Last week I visited The Landing, in the Catlins area on the Otago coast. It’s the place Landing Press is named after – the small poetry press that three of us established two years ago. It’s also the place where my great-grandfather (the original settler) set up his home. I thought that maybe there would be no trace of The Landing any more, but there it was, commemorated in a memorial to the people who had settled there.
The Landing is several hundred metres up the Owaka River from the sea. It’s where cargo boats used to come and unload or load up. It’s beautiful. But there’s a bar across the Owaka harbour/river. Boats coming up the river had to navigate the bar, which was dangerous and the cause of shipwrecks.
So our tiny Landing Press is named after a place both beautiful and dangerous! I love that.
My great-grandfather, Captain Charles Hayward, was the harbourmaster there for 15 years. Eventually he was drowned in a shipwreck himself, and the story of his drowning is a big family story.
It’s become a cliché to say we’re a country of immigrants. I don’t feel like an immigrant. I feel deeply rooted in this country, and I get annoyed with people who says there’s no New Zealand identity. I feel as though I have a strong New Zealand identity, and it’s shaped by all the elements of this country – Māori, Pākehā, Pasifika, and our environment and history. But last week I did think a lot about my great-grandfather. He had it easier than a lot of migrants. He came here by choice, not driven by war or some other turmoil. He was able to pursue his chosen profession of sailor here – unlike many professional migrants today. He came to a part of the country that was relatively stable and settled, in a time of turbulence in the other parts of the country.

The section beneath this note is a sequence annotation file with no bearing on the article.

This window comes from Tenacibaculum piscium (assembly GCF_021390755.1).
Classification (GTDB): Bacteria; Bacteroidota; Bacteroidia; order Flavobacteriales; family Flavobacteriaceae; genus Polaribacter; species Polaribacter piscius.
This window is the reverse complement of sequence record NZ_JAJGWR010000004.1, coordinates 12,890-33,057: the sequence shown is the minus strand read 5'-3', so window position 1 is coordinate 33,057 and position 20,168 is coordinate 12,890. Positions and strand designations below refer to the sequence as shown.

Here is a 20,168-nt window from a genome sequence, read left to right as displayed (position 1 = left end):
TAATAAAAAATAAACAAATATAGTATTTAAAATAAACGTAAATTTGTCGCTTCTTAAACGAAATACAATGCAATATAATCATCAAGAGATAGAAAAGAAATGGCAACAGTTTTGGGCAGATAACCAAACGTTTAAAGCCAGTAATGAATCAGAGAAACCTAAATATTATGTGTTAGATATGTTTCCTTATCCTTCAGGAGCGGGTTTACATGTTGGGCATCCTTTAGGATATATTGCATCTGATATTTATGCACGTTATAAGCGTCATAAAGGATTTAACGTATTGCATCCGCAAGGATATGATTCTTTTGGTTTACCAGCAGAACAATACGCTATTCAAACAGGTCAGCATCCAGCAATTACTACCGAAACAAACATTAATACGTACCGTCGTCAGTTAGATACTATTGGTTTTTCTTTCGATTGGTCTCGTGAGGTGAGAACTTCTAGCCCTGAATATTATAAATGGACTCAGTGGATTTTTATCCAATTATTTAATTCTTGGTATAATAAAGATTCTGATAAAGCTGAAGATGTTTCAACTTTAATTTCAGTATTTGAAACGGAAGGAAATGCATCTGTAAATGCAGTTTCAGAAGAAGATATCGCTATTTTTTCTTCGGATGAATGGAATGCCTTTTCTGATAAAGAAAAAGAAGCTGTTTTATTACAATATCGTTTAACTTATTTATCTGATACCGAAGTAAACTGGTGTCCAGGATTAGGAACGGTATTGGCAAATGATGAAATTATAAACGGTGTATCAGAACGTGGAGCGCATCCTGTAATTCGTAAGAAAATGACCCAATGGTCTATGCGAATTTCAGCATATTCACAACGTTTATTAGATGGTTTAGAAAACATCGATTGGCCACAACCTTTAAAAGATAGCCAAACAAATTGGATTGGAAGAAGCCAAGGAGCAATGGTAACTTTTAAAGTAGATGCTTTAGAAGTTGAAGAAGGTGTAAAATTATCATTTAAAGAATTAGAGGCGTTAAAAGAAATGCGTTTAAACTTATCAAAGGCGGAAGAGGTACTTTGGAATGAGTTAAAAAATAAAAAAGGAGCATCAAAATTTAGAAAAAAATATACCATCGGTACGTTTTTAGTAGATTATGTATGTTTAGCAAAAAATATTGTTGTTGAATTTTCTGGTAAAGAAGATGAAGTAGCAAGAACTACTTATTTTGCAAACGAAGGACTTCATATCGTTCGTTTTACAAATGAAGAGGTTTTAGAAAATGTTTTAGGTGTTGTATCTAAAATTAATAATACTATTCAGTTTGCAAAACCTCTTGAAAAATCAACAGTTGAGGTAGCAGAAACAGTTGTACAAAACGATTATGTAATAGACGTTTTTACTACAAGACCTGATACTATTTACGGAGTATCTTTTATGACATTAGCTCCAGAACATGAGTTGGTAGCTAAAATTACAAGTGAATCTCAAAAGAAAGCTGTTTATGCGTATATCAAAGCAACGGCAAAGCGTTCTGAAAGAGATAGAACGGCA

Maybe that’s why he was able to establish a strong family who went onto to contribute so much to the city of Dunedin.
So maybe there’s an immigrant lesson in this after all. If migrants enjoy security and safety, and are given the opportunity to use their existing skills, or develop their potential, they can become big contributors to this country.
Now I’ve ended up on a moralistic little lesson. I didn’t mean to go there. I’d rather just think about my great-grandfather steering his cutter Bessie up the river towards The Landing, with our tiny Landing Press sailing bravely after it!
This week I have taken part in events at the Manawatu Writers’ Festival. One was called ‘Free to write’ and in it a number of people from migrant and refugee backgrounds told their personal story. It’s always moving and inspiring – and a large reminder of the global reality – to hear these stories.
The other event I took part in was called ‘The story collector’. And it focussed my mind on something else. Behind the stories that people tell, sometimes there is simply delight at the freedom to speak. In other cases there are reasons to fear speaking aloud.
In each book I’ve published which contains the stories of migrants or refugees, there has been one person who does not want to be identified. Ngàn Hac Tráng, in I have in my arms both ways, has no photograph and does not use her real name. In Migrant Journeys, Nena uses only her first name, and has no photo. In The Crescent Moon, Mehwish Moughal has no photo. The reasons are often complex – fear of recriminations in one’s home country, fear of recriminations here, a desire not to seem to be speaking on behalf of a small migrant community. And maybe one can become trapped in one’s own story. Borany Kanal, whose story is told in Borany’s Story published 25 years ago, still receives letters from high school students, because the book is so enduring. But she is now a mother of three teenage children and living in USA, and the story, that in some ways she has wanted to move on from, still follows her.